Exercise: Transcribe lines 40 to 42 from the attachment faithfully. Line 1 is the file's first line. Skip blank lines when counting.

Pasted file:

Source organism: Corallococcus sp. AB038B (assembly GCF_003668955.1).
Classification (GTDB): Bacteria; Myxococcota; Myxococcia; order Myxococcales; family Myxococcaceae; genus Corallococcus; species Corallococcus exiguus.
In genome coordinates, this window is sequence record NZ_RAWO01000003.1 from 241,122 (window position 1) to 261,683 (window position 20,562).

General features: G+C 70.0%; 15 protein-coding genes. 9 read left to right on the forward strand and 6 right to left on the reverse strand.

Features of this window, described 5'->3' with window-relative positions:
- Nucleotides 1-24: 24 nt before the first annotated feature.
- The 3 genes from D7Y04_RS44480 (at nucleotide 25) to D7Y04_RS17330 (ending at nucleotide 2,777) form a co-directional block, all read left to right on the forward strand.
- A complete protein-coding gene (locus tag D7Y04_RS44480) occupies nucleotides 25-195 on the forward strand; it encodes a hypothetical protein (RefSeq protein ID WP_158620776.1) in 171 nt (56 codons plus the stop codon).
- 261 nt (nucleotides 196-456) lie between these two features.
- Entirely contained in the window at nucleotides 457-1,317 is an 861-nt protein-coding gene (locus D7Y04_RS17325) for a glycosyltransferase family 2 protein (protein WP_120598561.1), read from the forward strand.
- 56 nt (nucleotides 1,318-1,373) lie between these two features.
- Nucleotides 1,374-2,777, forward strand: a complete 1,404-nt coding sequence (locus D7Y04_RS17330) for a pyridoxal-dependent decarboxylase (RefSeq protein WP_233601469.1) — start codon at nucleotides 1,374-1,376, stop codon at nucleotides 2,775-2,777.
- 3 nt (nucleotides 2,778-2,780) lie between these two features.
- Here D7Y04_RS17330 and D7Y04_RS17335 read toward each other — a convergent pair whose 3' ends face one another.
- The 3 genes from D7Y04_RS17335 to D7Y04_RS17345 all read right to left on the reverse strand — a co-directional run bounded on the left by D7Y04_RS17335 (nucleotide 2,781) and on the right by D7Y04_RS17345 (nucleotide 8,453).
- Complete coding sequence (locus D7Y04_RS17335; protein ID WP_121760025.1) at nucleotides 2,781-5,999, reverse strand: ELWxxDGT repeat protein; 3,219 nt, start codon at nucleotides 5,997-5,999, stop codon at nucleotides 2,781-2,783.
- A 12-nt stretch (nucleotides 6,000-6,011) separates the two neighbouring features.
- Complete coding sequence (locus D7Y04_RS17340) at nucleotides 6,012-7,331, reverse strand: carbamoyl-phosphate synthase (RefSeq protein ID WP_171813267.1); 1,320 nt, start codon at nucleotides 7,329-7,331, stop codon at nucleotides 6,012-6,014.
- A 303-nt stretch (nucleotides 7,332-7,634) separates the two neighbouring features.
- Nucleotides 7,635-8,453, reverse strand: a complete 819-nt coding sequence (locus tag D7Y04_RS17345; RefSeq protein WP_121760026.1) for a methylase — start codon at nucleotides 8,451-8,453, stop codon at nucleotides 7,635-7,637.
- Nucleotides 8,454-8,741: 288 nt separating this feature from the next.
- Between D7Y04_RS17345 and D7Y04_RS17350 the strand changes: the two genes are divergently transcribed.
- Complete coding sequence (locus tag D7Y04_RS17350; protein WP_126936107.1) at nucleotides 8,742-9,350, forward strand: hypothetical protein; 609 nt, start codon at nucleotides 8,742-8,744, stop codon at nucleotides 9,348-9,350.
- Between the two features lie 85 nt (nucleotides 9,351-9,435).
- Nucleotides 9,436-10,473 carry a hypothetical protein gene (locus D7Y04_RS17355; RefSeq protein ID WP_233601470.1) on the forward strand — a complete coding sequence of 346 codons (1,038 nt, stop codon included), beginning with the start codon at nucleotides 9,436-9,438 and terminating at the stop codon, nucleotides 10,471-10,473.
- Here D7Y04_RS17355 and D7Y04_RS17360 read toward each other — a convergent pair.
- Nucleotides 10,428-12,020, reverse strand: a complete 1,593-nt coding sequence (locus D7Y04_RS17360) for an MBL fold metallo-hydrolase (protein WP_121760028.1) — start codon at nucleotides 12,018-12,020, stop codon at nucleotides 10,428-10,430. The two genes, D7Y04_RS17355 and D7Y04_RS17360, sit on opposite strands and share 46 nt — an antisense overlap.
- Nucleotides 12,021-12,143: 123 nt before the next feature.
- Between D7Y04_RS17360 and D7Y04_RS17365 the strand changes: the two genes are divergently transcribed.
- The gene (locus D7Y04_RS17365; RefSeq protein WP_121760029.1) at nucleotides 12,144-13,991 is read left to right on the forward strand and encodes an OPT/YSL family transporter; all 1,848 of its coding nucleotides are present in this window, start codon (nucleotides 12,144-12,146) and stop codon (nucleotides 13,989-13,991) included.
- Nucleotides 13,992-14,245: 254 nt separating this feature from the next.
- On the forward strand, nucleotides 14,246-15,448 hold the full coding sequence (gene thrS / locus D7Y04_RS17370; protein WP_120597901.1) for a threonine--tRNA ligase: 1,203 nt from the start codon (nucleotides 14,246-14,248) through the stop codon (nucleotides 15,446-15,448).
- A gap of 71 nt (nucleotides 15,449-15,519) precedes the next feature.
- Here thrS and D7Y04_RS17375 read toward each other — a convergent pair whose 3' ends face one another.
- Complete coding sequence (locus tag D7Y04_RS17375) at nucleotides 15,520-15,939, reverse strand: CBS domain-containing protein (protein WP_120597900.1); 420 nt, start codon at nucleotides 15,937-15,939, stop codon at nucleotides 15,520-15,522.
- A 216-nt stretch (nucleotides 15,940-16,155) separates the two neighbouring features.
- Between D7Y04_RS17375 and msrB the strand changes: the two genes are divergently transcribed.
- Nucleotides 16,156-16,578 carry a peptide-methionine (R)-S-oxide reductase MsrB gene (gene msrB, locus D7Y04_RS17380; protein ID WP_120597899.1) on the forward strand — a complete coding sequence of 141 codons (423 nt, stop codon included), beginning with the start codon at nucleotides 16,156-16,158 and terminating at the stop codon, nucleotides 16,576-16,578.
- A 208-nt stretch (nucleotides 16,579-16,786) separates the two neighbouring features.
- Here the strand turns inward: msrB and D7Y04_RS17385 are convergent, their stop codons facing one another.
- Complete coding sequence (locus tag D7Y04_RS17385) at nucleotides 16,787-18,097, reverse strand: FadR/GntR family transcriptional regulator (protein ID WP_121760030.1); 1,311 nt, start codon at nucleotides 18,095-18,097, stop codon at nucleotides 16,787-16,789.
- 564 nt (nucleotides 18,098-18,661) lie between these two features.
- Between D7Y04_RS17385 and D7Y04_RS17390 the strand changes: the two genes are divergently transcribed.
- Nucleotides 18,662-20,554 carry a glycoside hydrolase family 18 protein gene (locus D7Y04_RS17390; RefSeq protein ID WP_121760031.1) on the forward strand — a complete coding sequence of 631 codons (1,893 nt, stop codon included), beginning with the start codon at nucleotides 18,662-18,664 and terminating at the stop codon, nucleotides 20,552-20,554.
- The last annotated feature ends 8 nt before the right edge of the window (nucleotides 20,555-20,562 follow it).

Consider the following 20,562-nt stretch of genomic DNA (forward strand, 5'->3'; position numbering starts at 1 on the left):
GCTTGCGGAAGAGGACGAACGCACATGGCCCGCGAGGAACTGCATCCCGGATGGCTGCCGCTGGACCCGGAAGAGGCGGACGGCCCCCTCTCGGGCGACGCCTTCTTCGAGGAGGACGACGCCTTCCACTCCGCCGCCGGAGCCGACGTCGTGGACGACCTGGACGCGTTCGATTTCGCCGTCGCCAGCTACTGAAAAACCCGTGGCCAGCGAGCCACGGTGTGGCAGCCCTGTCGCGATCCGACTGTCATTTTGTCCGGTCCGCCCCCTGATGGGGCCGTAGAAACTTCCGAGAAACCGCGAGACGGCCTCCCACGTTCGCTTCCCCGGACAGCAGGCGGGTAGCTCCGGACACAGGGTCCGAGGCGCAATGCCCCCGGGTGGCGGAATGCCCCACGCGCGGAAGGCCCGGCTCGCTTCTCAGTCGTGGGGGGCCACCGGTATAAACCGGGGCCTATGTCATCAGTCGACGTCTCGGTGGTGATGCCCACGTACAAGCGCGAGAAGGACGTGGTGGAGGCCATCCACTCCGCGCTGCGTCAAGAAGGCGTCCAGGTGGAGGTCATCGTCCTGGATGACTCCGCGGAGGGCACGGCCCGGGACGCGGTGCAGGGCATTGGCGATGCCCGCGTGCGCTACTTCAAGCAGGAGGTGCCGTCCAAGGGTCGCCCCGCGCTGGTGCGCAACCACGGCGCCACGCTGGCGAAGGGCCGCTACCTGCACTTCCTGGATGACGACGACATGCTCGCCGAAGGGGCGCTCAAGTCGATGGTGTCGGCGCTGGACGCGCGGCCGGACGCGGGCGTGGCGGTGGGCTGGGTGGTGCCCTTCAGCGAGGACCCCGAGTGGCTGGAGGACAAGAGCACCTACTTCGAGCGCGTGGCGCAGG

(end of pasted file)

- Here the strand turns inward: msrB and D7Y04_RS17385 are convergent, their stop codons facing one another.
- Complete coding sequence (locus tag D7Y04_RS17385) at nucleotides 16,787-18,097, reverse strand: FadR/GntR family transcriptional regulator (protein ID WP_121760030.1); 1,311 nt, start codon at nucleotides 18,095-18,097, stop codon at nucleotides 16,787-16,789.
- 564 nt (nucleotides 18,098-18,661) lie between these two features.